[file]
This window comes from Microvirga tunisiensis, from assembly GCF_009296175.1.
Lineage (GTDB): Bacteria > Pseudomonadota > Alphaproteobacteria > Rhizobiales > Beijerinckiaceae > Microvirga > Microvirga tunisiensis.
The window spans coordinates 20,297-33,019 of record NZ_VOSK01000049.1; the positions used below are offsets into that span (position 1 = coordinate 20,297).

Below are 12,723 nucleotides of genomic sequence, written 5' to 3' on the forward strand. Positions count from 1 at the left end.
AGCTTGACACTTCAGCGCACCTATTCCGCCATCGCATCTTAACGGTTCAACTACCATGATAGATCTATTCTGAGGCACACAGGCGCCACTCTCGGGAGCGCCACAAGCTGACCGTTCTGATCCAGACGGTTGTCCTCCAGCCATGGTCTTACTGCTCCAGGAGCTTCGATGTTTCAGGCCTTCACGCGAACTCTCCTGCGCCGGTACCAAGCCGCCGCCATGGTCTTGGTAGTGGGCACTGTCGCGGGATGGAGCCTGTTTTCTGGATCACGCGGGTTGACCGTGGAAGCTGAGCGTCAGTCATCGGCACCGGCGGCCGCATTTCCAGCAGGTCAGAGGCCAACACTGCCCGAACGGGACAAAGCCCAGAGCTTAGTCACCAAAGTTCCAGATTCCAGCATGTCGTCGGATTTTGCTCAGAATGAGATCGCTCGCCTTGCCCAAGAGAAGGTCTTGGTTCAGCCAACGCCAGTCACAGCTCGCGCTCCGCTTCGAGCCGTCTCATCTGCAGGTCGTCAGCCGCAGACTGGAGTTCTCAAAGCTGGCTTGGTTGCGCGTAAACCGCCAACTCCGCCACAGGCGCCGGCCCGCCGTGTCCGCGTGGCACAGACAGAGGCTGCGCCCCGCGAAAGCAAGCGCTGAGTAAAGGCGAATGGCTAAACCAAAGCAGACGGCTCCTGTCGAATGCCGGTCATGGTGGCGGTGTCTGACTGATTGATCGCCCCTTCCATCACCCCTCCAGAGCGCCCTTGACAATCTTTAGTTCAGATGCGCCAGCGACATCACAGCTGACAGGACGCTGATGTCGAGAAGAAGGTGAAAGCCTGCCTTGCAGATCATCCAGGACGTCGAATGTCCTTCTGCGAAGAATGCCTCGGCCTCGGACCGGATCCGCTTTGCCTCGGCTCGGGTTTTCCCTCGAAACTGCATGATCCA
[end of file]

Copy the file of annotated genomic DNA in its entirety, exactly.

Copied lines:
This window comes from Microvirga tunisiensis, from assembly GCF_009296175.1.
Lineage (GTDB): Bacteria > Pseudomonadota > Alphaproteobacteria > Rhizobiales > Beijerinckiaceae > Microvirga > Microvirga tunisiensis.
The window spans coordinates 20,297-33,019 of record NZ_VOSK01000049.1; the positions used below are offsets into that span (position 1 = coordinate 20,297).

Below are 12,723 nucleotides of genomic sequence, written 5' to 3' on the forward strand. Positions count from 1 at the left end.
AGCTTGACACTTCAGCGCACCTATTCCGCCATCGCATCTTAACGGTTCAACTACCATGATAGATCTATTCTGAGGCACACAGGCGCCACTCTCGGGAGCGCCACAAGCTGACCGTTCTGATCCAGACGGTTGTCCTCCAGCCATGGTCTTACTGCTCCAGGAGCTTCGATGTTTCAGGCCTTCACGCGAACTCTCCTGCGCCGGTACCAAGCCGCCGCCATGGTCTTGGTAGTGGGCACTGTCGCGGGATGGAGCCTGTTTTCTGGATCACGCGGGTTGACCGTGGAAGCTGAGCGTCAGTCATCGGCACCGGCGGCCGCATTTCCAGCAGGTCAGAGGCCAACACTGCCCGAACGGGACAAAGCCCAGAGCTTAGTCACCAAAGTTCCAGATTCCAGCATGTCGTCGGATTTTGCTCAGAATGAGATCGCTCGCCTTGCCCAAGAGAAGGTCTTGGTTCAGCCAACGCCAGTCACAGCTCGCGCTCCGCTTCGAGCCGTCTCATCTGCAGGTCGTCAGCCGCAGACTGGAGTTCTCAAAGCTGGCTTGGTTGCGCGTAAACCGCCAACTCCGCCACAGGCGCCGGCCCGCCGTGTCCGCGTGGCACAGACAGAGGCTGCGCCCCGCGAAAGCAAGCGCTGAGTAAAGGCGAATGGCTAAACCAAAGCAGACGGCTCCTGTCGAATGCCGGTCATGGTGGCGGTGTCTGACTGATTGATCGCCCCTTCCATCACCCCTCCAGAGCGCCCTTGACAATCTTTAGTTCAGATGCGCCAGCGACATCACAGCTGACAGGACGCTGATGTCGAGAAGAAGGTGAAAGCCTGCCTTGCAGATCATCCAGGACGTCGAATGTCCTTCTGCGAAGAATGCCTCGGCCTCGGACCGGATCCGCTTTGCCTCGGCTCGGGTTTTCCCTCGAAACTGCATGATCCA